Perhaps I may briefly quote a passage from scripture—not an obvious one on this occasion for this situation. I have always been very moved by what Jesus said after the miracle of the feeding of the 5,000. After they had all been fed, he said to the disciples: “Gather up the fragments. Let nothing be lost”. I believe that this amendment can help in a small way to address this situation, so that those who are most in danger of being lost could—maybe a few of them—be found.
Lord Keen of Elie: My Lords, no one could but be moved by the strength of feeling and concern that has been expressed in this House with regard to events in the Middle East. Several of your Lordships have eloquently articulated the terrible threats that Daesh or ISIS poses to the populations of the Middle East. Who could gainsay the ghastly evidence of some of the events that have been reported?
All of us want to do everything that we can to support the victims of such terrible violence. All of us want to alleviate the suffering experienced in Syria and Iraq at present. But to do that, our primary priority must be to secure an end to the conflict in Syria and Iraq, in order that people can return to their communities and their lives. That is what this Government have been committed to achieving, and I shall not repeat the points made earlier about the steps taken in that regard.
I urge your Lordships to read the amendment to see what, on the face of it, it is intended to do. The noble Lord, Lord Alton, finished by saying that the intention was to bring those individuals responsible to justice. That, with respect, is not the objective of the amendment. Indirectly, it might achieve that, but let us remember to emphasise individuals. We cannot bring Daesh to justice; we must identify the individuals within ISIS and Daesh who have been responsible for these terrible crimes. That is not the objective of this amendment at all.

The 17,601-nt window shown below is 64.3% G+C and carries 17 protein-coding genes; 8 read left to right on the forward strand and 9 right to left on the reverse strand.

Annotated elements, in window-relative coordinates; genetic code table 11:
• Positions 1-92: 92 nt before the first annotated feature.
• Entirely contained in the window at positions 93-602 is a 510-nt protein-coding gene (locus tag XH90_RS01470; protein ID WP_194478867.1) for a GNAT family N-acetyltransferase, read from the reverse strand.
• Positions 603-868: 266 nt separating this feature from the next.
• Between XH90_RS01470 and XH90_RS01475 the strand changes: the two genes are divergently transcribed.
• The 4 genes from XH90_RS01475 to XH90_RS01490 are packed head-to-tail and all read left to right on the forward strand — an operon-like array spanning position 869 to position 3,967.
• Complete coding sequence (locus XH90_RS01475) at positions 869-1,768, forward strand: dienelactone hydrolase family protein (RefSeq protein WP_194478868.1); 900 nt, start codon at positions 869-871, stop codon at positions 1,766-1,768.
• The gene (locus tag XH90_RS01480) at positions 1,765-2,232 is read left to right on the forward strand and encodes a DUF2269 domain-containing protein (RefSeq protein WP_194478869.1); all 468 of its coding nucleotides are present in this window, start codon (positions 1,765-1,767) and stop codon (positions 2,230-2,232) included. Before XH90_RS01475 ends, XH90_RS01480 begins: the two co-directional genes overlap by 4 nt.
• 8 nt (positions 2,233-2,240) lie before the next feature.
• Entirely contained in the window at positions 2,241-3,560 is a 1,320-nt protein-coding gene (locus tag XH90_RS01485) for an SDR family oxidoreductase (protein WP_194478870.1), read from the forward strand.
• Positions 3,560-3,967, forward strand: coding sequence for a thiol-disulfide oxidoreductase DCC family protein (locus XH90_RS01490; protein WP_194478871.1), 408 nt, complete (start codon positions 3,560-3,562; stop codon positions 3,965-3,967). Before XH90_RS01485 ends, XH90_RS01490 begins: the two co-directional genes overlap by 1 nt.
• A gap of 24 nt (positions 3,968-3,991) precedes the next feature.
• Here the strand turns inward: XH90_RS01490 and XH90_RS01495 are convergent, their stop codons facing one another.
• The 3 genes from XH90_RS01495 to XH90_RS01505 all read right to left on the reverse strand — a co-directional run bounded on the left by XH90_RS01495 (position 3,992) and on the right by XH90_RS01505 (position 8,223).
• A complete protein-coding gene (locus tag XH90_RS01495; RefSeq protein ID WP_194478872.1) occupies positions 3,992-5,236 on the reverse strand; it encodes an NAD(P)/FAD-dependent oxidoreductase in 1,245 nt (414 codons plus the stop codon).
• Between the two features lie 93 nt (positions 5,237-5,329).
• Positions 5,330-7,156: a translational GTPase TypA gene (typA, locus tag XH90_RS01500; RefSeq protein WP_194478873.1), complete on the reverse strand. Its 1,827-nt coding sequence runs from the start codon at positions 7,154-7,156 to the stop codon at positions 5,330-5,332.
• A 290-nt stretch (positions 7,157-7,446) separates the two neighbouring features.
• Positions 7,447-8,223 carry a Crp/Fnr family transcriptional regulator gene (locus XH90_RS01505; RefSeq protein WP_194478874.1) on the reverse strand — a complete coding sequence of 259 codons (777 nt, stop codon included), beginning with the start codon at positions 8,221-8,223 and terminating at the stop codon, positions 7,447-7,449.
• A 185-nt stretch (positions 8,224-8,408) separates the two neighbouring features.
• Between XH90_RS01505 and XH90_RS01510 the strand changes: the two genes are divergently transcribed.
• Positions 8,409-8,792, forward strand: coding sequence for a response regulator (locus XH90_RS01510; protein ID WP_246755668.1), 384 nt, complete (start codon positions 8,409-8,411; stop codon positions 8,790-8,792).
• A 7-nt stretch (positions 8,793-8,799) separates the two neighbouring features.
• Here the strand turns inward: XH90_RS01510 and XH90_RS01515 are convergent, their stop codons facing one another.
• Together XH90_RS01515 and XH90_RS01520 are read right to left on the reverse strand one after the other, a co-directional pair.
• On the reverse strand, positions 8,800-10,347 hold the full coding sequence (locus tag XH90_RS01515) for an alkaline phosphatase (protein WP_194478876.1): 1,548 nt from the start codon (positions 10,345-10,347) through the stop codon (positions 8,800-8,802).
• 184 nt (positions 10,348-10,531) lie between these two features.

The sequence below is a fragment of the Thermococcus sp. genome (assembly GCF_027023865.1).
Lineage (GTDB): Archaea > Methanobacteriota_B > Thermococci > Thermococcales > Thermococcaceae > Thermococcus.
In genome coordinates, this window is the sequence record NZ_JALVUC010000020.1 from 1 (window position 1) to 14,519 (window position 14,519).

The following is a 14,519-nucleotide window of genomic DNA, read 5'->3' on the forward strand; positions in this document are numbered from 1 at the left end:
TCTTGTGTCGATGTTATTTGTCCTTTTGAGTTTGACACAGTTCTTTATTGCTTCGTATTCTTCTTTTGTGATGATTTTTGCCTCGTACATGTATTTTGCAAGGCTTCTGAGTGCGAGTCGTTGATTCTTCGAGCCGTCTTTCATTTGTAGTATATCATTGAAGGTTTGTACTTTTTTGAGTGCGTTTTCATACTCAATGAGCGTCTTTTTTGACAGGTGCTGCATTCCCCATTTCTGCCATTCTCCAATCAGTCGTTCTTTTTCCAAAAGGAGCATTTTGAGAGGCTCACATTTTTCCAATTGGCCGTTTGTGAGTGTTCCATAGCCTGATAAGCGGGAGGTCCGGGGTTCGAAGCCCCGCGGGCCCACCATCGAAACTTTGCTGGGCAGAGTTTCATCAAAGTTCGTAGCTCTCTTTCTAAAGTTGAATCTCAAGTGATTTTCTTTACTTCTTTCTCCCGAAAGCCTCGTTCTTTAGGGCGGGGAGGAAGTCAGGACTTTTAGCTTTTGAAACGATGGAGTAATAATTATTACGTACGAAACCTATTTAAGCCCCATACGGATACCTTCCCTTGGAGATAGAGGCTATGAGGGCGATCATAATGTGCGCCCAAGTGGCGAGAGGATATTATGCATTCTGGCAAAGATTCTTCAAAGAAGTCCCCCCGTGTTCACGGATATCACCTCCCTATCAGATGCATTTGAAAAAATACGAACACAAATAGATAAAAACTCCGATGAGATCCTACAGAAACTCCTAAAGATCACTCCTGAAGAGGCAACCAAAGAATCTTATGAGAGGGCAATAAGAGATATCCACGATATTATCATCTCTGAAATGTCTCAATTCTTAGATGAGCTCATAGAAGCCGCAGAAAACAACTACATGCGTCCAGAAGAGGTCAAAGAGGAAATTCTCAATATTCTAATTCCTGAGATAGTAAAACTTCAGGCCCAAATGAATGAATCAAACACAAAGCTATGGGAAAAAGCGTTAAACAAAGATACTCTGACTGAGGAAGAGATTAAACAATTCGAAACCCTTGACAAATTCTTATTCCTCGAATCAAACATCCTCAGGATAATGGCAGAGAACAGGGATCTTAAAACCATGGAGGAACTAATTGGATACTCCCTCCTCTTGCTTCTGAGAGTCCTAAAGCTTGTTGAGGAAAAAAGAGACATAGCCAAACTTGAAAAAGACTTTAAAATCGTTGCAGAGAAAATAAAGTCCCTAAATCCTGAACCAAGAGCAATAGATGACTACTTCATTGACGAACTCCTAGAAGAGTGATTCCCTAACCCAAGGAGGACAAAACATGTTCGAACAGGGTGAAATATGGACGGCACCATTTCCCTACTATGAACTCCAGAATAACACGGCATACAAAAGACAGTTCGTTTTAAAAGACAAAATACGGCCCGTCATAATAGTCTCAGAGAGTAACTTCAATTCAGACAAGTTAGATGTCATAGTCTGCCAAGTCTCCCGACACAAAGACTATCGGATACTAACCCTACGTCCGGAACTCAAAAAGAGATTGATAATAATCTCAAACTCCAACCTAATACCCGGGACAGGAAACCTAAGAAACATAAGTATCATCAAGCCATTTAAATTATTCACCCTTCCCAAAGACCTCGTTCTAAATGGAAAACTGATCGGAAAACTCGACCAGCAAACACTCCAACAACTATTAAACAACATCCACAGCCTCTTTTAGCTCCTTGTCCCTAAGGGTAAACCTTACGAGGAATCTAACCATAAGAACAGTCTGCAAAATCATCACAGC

The amendment deals with three matters. Essentially, proposed new subsection (1) is a presumption that if a person is a member of a certain grouping they have been a victim of genocide. Secondly, there is an adjudication and, thirdly, there is an application process by which an individual who is a member of a group that has been subject to genocide can secure asylum in the United Kingdom but, more importantly, can secure that by means of an application form outside the United Kingdom—a unique and quite unprecedented step in the context of refugee law. Indeed, I would respectfully adopt the observation of the noble Lord, Lord Pannick, when he said that he had much more difficulty with the substance of the amendment. With respect, so have we, because if we look at the substance of the amendment, we have to consider the background to what is being addressed.